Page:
Archive

Posts Tagged ‘mountain bike routes’

The Art of Shifting

Monday, April 30th, 2012

How much do you know about shifting? To make riding more fun and bike repair less frequent, check out these tips from seven-time Canadian national cross-country champion Andreas Hestler from Bicycling magazine for a better ride and a longer drivetrain life.

  • Is cross chaining the answer? Riding in a combo of the big chainring and big cog, or the small ring and small cog, is generally not a good idea. But Hestler says, it can at times offer the ideal gear and races set their bikes to handle it. However, it’s rough to shift into.
  • Think before you shift. Your eyeing that hill climb before you and it’s all about anticipation. Anticipate your next gear and when to accelerate. Shifting after terrain changes sets you back energy-wise and slows you down. Same goes for sand and water crossings—think before you get in gear.
  • Care for your chain. Changing the chain, Hestler says, keeps you from having to replace your cogs and rings as often. And be weary of wet-dry riding, chains weaken in these conditions. Check your chainring and cassette for burrs and nicks.
  • Go easy. Make shifting light, careful and timely to avoid breaking something. “If you love your bike it’ll love you—shift lightly and carefully,” says Hestler.

 

Seven Days in the Saddle: The Reward? Moab

Wednesday, April 25th, 2012

Mesa Arch in Canyonlands

You’ve made the trek to the mountain biking mecca and a well-deserved stop following 215 miles in the saddle. Now what’s next…stay a night or two and explore Moab.

Moab never ceases to amaze with its geographic wonder spanning slick rock domes, bowls and fins to high mesas and the La Sal Mountains’ 13,000-foot peaks. The gorge of the Colorado River provides its own beauty and recreation. And, don’t forget Arches and Canyonlands national parks…spectacular.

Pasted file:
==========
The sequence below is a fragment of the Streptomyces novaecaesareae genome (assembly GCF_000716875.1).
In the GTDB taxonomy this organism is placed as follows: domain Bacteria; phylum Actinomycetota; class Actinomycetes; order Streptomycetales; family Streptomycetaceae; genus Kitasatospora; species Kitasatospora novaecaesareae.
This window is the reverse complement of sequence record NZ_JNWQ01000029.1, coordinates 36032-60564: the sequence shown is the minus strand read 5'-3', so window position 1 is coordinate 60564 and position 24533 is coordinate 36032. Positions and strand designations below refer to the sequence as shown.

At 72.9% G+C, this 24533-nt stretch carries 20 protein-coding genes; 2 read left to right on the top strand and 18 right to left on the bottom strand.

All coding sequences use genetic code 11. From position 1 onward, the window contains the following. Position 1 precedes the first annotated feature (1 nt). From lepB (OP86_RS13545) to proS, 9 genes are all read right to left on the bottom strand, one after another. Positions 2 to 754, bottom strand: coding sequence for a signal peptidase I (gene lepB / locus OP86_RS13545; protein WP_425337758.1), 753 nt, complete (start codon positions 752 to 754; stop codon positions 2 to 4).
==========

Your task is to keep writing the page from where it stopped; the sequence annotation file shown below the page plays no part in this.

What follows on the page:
Best site for lodging options: Check out discovermoab.com .

 

 

215 Miles Later and There You are in Moab … We’ll Shuttle You Back

Monday, April 23rd, 2012

Porcupine Rim Trail-Moab, Utah

Both our local Peak to Peak Bicycles and Moab’s Porcupine Shuttle pick up our riders in Moab and shuttle them to regional airports in Grand Junction, Montrose, Durango and Telluride, and also to Durango Mountain Resort and the town of Ridgway.

Slick Rock Trail-Moab, Utah

Generally, a flat rate from Moab to Ridgway or Telluride costs approximately $275 while Moab to Durango, Montrose or Grand Junctions runs approximately $325 to $425.

Call us for more info on shuttles and more. This summer San Juan Hut Systems is providing Ridgway-based travel packages so we got you covered from your arrival to your departure with transportation, lodging, bike shipping and bike equipment. Call us at 970.626.3033!

What Kind of Ride to Rent …

Thursday, April 19th, 2012